Donald Trump recently received a significant legal win when a judge appointed by former President Barack Obama ruled in favor of Trump’s potential 2024 campaign.
Judge Robin Rosenberg, nominated by Obama in 2014, quickly rejected a lawsuit aimed at Trump’s candidacy just days after its initiation.
The lawsuit, initiated by tax lawyer Lawrence Caplan from Boynton Beach and two other individuals, contended that due to Trump’s alleged involvement in the events of January 6, 2021, at the Capitol, his name shouldn’t be on Florida’s presidential primary ballot for the upcoming year. However, Rosenberg stated on Friday that the plaintiffs didn’t have the necessary standing for a challenge based on the 14th Amendment of the Constitution.
Over the past years, Trump has criticized several of Obama’s judicial appointees, especially U.S. District Judge Tanya Chutkan, overseeing Trump’s federal election interference case. After announcing the trial’s date, Trump expressed his displeasure about Judge Chutkan on Truth Social.
In Caplan’s legal action, he referenced the 14th Amendment’s disqualification clause, which implies that those participating in insurrection against the government are ineligible for office. Drawing on the Capitol incident, Caplan’s filing mentioned that Trump was complicit in the insurrection as outlined in the 14th Amendment.
Yet, Judge Rosenberg indicated that the lawsuit did not have adequate standing and the claimed injuries weren’t specific to the plaintiffs. Rosenberg stated that individual citizens cannot challenge the qualifications of another citizen to hold office.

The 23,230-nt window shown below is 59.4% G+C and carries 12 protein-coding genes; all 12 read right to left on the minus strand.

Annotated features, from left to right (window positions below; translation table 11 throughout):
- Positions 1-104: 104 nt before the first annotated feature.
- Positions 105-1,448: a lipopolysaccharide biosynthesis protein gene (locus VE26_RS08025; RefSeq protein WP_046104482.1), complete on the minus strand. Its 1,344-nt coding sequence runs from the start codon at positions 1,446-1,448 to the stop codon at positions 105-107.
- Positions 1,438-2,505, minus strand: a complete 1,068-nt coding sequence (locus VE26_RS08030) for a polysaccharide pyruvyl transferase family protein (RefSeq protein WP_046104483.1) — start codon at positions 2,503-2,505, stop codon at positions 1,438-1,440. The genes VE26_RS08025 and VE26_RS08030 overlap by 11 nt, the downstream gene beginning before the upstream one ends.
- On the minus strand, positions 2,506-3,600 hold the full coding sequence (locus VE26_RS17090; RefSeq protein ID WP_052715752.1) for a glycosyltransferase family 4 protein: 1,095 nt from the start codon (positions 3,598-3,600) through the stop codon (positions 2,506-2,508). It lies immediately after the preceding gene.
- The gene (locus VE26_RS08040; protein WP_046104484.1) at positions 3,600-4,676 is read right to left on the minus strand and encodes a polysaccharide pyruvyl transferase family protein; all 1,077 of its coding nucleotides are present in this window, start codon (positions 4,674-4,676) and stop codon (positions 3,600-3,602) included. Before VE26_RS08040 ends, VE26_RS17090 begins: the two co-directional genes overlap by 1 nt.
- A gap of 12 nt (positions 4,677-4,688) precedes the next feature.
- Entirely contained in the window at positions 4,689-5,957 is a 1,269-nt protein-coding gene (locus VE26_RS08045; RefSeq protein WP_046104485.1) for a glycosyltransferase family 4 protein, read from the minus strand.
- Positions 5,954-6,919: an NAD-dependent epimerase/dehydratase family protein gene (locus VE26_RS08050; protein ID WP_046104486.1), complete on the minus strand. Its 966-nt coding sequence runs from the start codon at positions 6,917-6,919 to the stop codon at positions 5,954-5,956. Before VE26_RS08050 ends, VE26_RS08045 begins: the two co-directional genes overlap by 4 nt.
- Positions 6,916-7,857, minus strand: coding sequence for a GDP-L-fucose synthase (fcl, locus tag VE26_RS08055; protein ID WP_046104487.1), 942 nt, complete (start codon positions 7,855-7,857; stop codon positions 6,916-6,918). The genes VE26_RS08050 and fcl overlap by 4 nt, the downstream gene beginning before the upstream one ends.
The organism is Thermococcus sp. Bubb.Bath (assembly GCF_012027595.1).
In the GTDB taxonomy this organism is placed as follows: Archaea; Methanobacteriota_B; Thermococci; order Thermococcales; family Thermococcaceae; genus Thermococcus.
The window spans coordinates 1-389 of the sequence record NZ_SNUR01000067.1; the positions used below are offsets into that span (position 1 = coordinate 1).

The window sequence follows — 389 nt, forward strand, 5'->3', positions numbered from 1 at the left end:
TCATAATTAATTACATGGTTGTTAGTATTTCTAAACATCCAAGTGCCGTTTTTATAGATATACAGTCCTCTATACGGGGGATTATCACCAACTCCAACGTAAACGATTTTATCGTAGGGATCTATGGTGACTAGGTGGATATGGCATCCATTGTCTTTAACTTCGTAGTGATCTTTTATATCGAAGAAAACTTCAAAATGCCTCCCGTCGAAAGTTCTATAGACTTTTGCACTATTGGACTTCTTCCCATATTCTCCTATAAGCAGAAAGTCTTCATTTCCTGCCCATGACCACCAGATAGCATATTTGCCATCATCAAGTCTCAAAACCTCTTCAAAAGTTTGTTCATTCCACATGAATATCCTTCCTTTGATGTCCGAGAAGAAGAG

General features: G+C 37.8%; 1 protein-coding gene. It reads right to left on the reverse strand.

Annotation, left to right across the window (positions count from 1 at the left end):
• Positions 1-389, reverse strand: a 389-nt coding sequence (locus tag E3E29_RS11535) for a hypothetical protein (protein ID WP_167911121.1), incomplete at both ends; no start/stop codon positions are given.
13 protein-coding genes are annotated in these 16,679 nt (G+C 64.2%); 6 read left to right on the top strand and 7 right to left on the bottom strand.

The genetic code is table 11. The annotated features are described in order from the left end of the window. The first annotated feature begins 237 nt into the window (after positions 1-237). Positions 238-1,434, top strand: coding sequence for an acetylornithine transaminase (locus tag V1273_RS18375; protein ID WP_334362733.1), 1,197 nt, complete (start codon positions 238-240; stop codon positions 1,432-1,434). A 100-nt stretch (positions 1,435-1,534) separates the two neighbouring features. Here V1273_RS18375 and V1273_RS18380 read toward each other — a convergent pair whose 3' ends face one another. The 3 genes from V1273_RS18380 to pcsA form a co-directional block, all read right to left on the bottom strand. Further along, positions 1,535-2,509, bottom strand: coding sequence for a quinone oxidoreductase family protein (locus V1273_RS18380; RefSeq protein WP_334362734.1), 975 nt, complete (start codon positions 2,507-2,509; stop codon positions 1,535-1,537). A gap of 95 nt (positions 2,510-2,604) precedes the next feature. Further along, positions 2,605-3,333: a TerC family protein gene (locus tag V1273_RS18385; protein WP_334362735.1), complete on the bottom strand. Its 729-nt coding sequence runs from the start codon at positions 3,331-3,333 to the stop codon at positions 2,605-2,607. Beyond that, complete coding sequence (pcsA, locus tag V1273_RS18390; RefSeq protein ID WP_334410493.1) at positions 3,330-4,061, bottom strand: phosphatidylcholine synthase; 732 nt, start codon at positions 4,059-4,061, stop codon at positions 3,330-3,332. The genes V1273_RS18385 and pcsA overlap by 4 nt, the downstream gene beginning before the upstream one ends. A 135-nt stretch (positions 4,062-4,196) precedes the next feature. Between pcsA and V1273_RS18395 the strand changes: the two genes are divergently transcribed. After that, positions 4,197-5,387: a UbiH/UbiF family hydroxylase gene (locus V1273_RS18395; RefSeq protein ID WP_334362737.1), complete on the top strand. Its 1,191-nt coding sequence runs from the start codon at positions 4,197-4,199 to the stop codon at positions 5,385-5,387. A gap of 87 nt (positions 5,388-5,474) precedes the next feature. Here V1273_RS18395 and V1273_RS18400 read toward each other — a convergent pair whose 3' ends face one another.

Caplan, speaking to Newsweek, said he’s not pursuing an appeal against Rosenberg’s decision but might initiate a similar case in the D.C. District Court, where he feels the standing concern wouldn’t arise.
Although the lawsuit in Florida was swiftly rejected, officials in New Hampshire and Michigan are considering any potential conflict between Trump’s campaign and the 14th Amendment.
Notably, an article in The Atlantic written by former Appeals Court Judge J. Michael Luttig and legal scholar Laurence Tribe discussed how Trump’s behavior post the 2020 elections could be at odds with the 14th Amendment’s disqualification clause. This article motivated Caplan to sue Trump’s campaign. He remarked, “The law remains consistent, and it remains to be seen if judges will adhere to it.”